Now Avel is resting the horses for five minutes, and Andrej sees it is done well and there's no need for him to rush to calm the animals.  And besides, it is a steep twenty yards, and Andrej has already climbed it ... going down will mean climbing it again.  He is tired, and not immediately anxious to do so.

(Which is not to say the character couldn't go down ... only that he's experiencing the exhaustion that naturally comes from wearing out the body).

In any event, there is a very pleasant looking rock to Andrej's right.  He is likely eying it, to sit down, when a sound comes that is not rock scraping upon rock.  It is, however, scraping.

Mid Afternoon, Sion

Tuesday, May 27, 1650

All is bound up, packed, made ready and set to go.  The town clock has not yet struck 3 p.m., the sun promises three hours of daylight and Serafina is anxious to make way without waiting another day.

She is uncertain of which direction to proceed, however; down the valley, in the direction by which the party arrived, or up the valley, up river to the Furka Pass, the route directly to Zurich.  The pass is 7,992 ft., and may still be deep in snow even this late in the year, though that is not likely, as it has been a warm spring.  It would almost certainly be a shorter journey.

Serafina will leave it up to the party.

Tuesday, February 16, 2010

Very Interesting

This change in template has been implemented upon discovering that I can, in my place of money earning, post comments on my other blog.  As such, this blog has been reformatted to suit.

I am not strictly certain that this will work.

Don't let the similarity confuse you.

Wednesday, February 10, 2010

Afternoon, Sion

Tuesday, May 27, 1650

Serafina will lead the party down into Sion, to a rather rundown and ancient little Inn called “the Italian” … judging from the timbers it might have been built when the Lombards ruled northern Italy. The doorway is skewed and very narrow, enough that any large human would have to remove their backpack in order to edge inside. Serafina satisfies herself with calling inside: “Renaldo!” There is a pause and she calls again.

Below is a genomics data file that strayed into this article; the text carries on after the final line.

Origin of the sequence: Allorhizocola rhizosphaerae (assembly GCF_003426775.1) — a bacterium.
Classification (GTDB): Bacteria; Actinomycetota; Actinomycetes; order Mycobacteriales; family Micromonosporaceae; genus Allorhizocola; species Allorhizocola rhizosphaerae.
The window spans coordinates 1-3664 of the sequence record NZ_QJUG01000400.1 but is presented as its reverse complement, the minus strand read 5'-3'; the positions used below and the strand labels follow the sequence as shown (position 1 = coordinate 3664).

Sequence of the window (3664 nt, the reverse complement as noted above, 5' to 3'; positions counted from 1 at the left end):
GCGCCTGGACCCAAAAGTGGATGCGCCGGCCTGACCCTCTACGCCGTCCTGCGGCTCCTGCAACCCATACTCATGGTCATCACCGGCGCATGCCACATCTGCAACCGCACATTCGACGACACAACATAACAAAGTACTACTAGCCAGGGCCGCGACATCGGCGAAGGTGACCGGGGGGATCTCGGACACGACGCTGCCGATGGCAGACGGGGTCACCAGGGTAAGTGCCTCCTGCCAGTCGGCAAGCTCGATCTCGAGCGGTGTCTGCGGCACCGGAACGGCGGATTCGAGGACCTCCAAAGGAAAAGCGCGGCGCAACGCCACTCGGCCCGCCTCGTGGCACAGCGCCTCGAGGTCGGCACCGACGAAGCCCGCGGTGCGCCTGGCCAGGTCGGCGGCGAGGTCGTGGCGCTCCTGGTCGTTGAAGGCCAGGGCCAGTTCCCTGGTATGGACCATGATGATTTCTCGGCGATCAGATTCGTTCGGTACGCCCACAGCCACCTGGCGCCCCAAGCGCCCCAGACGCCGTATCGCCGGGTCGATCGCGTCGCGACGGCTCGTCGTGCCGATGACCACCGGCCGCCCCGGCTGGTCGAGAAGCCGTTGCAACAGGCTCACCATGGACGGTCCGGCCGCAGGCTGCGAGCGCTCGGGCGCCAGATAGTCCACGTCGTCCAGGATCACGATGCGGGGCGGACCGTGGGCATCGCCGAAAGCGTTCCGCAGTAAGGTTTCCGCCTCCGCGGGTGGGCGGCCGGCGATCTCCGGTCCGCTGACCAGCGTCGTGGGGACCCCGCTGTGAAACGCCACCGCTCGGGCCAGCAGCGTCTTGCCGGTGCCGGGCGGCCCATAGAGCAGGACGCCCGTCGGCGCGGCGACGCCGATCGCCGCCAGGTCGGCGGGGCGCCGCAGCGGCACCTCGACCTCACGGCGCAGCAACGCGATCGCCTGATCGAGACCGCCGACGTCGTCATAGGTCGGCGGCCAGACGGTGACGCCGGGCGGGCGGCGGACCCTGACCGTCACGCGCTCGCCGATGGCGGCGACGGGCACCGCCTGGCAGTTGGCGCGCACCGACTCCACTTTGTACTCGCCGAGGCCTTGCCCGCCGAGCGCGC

A short, mustached Italian, typically light-skinned like a Piedmontese, comes to the door rubbing his hands together with a towel. “Signorina? Is that you? I did not expect to see you … ever again.”

“Yes, I know Renaldo. I’ve come for my things.”

“But why? And what are you doing with these men?” Renaldo looks at the rest of the party distrustfully, as though he might do something.

“These men are my friends, Renaldo. I have come for my things. Now you will get them for me.” Serafina’s voice has a strong hint of nobility in it, although the party is well aware that she has no noble blood in her – that is the reason Hornung spurned her. The effect is definite upon Renaldo, who throws aside the towel and steps out of the door.

He seems unhappy, but he says, “This way then.” He walks down the narrow lane upon which the Inn faces, six or seven feet wide, down a short flight of stairs and then into a wider street. Here, on the same wall as the inn, are four sets of double doors, very sturdy, barred and bolted shut. Renaldo slips a ring of keys from beneath his doublet, undoes the first door, then elicits Avel’s aid in lifting the bar.

Inside, you see a carriage, very dusty (three or four years worth), harnesses for horses on the wall, 50’ of rope, a grapple, a suit of chain armor which would seem of size for an elf, three keg-sized sacks tied with twine, and two kegs. At the back of the carriage are three large boxes, the lids nailed shut. The carriage has plenty of room, would easily sit six persons and carry four hundred pounds of additional goods to boot.

“You will give me two horses, as agreed?” asks Serafina.

“Yes,” answers Renaldo. “It will not make my brother happy. He has grown fond of the two ponies you gave me. They are beautiful animals now.”

“Your brother will forgive me. It can’t be helped. Send for them … I wish to leave immediately today.”

“I will go for them myself. And send water for you to wash down the carriage.”

Serafina looks at it. “Yes, most helpful.”

It will take a few hours, in which case I assume everyone will pitch in; the carriage will save considerable time in returning to Dachau.

(OOC: Delfig, in answer to your question regarding hirelings and henchmen. Hirelings are those who work for pay, while henchmen are persons who have been so moved by your eminence that they must be with you and suffer your trials. At fifth level, I allow characters to ‘roll’ a second character, who becomes your fanatic henchman … ie, you run him/her.